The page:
Lizhi(Liz) Liu is a Ph.D. candidate in Political Science at Stanford University. She studies the political economy of development, with a focus on trade, market institutions, and developing countries (especially China). She also received her M.S. in statistics at Stanford University.
In her dissertation, Lizhi seeks to propose a new theory of institutional development for developing countries by examining China’s booming e-Commerce market, where over 500 million active users generate more than 70 million transactions per day. She argues that, in the face of political obstacles to adopting strong formal institutions, the state can engage in “institutional outsourcing” - the delegation of its institutional functions to key private actors. She demonstrates that online trading platforms (e.g. Alibaba’s Taobao.com and Tmall.com) have begun to privately supply market-supporting institutions to enforce contracts, prevent fraud, and settle disputes. Not only do platforms enforce rules, they also assist the state in creating and reforming formal market institutions through institutional experiments. For research design and theory testing, she triangulates a variety of methods including semi-structured interviews, historical institutional analysis, survey research, web-scraping, and a large-scale randomized field experiment. The dissertation presents the first systematic effort in political science to theorize the rise of e-Commerce and its impact on state-market relations.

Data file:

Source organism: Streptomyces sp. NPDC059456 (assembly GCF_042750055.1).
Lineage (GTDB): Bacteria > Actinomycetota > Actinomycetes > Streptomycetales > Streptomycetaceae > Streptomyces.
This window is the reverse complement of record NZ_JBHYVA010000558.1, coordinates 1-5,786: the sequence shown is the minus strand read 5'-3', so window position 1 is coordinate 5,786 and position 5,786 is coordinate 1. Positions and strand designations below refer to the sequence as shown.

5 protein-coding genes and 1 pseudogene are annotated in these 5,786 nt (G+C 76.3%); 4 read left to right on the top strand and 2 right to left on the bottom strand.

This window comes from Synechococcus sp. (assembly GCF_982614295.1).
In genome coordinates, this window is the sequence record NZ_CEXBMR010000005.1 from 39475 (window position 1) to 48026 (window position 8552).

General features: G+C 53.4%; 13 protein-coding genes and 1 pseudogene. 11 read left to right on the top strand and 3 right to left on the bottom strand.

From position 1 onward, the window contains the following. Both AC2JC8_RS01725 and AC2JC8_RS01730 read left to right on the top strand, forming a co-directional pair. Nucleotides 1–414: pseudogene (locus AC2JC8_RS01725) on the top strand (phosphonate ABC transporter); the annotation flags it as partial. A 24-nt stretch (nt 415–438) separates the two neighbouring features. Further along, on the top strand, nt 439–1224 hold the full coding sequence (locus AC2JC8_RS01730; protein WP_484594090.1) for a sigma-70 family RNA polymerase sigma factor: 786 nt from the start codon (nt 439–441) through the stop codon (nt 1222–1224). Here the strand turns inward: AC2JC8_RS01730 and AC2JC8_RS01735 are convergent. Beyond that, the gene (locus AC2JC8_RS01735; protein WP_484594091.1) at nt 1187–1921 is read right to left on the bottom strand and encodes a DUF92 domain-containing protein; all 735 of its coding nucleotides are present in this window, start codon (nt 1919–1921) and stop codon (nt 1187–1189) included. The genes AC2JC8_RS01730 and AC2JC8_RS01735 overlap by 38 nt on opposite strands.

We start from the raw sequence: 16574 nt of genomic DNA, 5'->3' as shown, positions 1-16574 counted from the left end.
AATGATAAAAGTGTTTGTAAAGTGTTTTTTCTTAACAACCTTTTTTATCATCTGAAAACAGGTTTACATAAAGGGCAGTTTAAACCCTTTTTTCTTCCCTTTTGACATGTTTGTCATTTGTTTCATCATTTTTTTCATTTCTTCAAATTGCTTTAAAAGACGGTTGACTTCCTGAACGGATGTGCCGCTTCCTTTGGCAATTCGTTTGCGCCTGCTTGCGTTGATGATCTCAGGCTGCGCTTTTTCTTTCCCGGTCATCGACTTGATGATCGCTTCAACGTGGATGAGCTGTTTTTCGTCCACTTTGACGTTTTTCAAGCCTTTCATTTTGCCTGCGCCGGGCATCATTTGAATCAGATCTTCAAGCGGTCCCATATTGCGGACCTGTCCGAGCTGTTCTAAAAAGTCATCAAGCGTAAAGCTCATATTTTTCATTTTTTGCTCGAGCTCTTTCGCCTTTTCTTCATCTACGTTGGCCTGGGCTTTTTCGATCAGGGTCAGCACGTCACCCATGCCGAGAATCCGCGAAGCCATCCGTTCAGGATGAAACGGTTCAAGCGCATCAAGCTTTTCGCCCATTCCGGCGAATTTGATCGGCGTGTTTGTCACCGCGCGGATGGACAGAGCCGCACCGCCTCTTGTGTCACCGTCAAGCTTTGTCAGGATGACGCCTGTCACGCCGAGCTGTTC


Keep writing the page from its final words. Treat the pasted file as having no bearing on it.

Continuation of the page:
Lizhi's research has been supported by the Bill and Melinda Gates Foundation, Weiss Family Program Fund, the Clausen Center of UC-Berkeley, the Chiang Ching-Kuo Foundation, Stanford Center for International Development (SCID), the Stanford Institute for Innovation in Developing Economies (SEED), among others. She was the Bradley Fellow, the Pre-doctoral Fellow at SCPKU, Huoshui Young Scholar of Alibaba’s Research Institute, and the Guest Researcher of the Alibaba Research Center for Rural Dynamics.